Age of our planet Geologists have an interior deep in the Northwest

Age of our planet
Geologists have an interior deep in the Northwest Territories in Canada, bordering the Acasta River.
The rocks here are granite, dark gray hunks flecked with bits of feldspar. They are exceptional as some
of them are more than 4 billions of years old and are the oldest rocks on Earth.
When Darwin first proposed his theory of evolution, he could not have known the great age of the
Acasta rocks. The physics required were still 50 years away. Darwin suspected that the world was
ancient but it was not until the 20th century that paleontologists and geologists precisely mapped the
terra incognita of Earth’s history.
Lord Kelvin used the temperature of the Earth to calculate that it was only 20 million years old. He did
not know that radioactivity was skewing his estimates. A physicist, Ernest Rutherford, presented his
statement saying, Lord Kelvin had limited the age of the earth, “provided no new source of heat was
That prophetic utterance referred to what they were then discussing, radium. Rutherford realized that
radioactivity not only showed that Earth was old, but could show how old it was.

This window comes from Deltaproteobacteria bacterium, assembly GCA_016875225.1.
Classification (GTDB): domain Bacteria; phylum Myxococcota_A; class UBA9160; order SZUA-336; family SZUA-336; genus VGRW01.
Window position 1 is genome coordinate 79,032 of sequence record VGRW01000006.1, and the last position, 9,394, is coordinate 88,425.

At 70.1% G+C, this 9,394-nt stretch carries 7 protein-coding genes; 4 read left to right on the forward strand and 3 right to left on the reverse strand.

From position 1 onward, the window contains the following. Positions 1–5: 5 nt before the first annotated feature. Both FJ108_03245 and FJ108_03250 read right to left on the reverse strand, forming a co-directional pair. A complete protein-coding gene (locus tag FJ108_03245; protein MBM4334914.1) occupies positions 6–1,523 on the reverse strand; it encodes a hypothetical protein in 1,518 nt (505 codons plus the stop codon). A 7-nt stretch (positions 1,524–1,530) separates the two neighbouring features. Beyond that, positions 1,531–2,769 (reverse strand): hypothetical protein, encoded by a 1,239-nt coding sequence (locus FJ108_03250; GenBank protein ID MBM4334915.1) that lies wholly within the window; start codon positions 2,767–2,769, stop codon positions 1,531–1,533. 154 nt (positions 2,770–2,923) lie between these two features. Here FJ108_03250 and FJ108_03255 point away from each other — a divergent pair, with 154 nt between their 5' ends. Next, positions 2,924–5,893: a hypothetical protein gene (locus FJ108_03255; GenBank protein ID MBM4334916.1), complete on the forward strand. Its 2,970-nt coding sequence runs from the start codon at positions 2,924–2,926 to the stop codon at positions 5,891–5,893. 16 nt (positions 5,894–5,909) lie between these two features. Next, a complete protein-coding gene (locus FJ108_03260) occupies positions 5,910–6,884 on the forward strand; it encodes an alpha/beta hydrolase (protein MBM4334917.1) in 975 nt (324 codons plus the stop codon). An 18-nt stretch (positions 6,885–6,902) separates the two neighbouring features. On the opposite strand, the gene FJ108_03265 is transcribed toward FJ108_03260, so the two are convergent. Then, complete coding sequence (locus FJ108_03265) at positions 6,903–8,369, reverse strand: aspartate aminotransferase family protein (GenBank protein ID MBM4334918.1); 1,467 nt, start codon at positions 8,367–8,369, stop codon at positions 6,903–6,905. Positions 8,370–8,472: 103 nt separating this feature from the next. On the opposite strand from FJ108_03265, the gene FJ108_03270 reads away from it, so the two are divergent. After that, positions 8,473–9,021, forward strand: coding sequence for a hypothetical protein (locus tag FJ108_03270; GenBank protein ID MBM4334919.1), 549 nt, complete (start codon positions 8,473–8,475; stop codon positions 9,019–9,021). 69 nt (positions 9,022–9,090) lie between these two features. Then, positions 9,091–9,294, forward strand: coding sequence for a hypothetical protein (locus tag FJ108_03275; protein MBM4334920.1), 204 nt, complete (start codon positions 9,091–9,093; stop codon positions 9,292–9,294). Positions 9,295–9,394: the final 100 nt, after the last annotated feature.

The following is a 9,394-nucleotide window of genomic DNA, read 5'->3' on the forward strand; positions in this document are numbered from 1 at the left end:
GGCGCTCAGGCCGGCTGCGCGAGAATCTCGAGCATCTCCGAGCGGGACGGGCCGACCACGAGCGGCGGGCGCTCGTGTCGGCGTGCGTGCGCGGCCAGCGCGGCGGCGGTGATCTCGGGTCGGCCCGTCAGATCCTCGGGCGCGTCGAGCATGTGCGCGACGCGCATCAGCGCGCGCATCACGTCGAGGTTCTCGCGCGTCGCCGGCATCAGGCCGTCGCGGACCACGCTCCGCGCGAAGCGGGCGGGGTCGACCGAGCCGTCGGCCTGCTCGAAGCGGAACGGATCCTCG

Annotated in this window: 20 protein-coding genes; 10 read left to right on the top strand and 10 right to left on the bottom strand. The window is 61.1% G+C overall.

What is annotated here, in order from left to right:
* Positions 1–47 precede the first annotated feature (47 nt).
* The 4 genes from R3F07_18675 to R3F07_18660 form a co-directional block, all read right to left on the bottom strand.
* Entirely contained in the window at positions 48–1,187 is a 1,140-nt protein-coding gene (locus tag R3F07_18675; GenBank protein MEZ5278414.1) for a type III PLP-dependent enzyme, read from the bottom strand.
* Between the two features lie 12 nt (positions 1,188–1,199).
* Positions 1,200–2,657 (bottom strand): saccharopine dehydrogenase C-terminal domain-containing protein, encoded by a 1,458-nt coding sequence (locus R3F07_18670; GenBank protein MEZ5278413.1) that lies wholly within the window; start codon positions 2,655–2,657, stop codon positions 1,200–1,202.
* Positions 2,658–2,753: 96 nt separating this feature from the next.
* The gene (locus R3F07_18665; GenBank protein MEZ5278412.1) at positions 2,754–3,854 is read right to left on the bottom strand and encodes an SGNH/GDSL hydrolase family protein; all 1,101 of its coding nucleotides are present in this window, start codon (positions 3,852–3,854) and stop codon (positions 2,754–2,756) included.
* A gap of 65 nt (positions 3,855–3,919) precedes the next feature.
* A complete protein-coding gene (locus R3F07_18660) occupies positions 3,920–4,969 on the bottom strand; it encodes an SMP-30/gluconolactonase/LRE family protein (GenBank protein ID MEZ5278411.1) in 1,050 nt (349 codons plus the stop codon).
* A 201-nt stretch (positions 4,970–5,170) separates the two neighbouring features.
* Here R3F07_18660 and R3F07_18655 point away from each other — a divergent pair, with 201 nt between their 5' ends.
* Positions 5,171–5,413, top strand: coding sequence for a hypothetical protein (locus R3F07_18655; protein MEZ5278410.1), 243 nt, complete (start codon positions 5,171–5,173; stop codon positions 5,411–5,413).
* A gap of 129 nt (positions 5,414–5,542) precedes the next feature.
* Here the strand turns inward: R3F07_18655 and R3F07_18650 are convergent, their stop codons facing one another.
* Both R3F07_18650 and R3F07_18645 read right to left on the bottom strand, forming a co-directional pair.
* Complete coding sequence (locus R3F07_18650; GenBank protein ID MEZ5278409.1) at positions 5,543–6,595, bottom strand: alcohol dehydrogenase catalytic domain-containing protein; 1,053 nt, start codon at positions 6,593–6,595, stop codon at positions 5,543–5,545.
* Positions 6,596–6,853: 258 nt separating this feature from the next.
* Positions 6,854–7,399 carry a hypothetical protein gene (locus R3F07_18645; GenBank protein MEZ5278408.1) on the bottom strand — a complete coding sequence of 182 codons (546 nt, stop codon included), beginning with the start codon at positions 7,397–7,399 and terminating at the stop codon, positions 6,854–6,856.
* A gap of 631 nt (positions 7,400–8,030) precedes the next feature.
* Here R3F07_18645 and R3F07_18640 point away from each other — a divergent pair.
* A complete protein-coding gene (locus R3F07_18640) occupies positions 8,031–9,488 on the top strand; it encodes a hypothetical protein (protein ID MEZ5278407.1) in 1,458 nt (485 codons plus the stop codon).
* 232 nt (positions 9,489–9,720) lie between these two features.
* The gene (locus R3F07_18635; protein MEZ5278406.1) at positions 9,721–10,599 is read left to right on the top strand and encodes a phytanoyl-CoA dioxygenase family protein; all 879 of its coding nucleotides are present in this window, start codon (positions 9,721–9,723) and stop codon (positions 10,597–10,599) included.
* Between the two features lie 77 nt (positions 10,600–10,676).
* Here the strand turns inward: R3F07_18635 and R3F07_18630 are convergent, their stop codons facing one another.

With this method, geologists were soon estimating the age of various rocks, not in millions of years but
in billions. They later learned how to make Rutherford’s clock even more accurate. Instead of taking a
single measurement of the lead and uranium in a rock, they began to measure their levels in many
different parts of it. That allowed them to compare the parts that originally contained very little
uranium to others that initially had high levels. If the uranium throughout the rock decayed at a uniform
rate, the different samples should all point to the same age, and in many cases they do.
Meteorites and our planet all formed from the same primordial stuff, but each one ended up with
different proportions of elements, including uranium and lead. By comparing the amount of uranium
and lead isotopes in rocks from earth and meteorites such as the one from Meteor Crater, Clair
Patterson, in 1953, a geologist at the California Institute of Technology, determined Earth’s age. It is
4.55 billion years old.
Source: EVOLUTION – THE TRIUMPH OF AN IDEA, Carl Zimmer: Introduction by Stephen Jay Gould.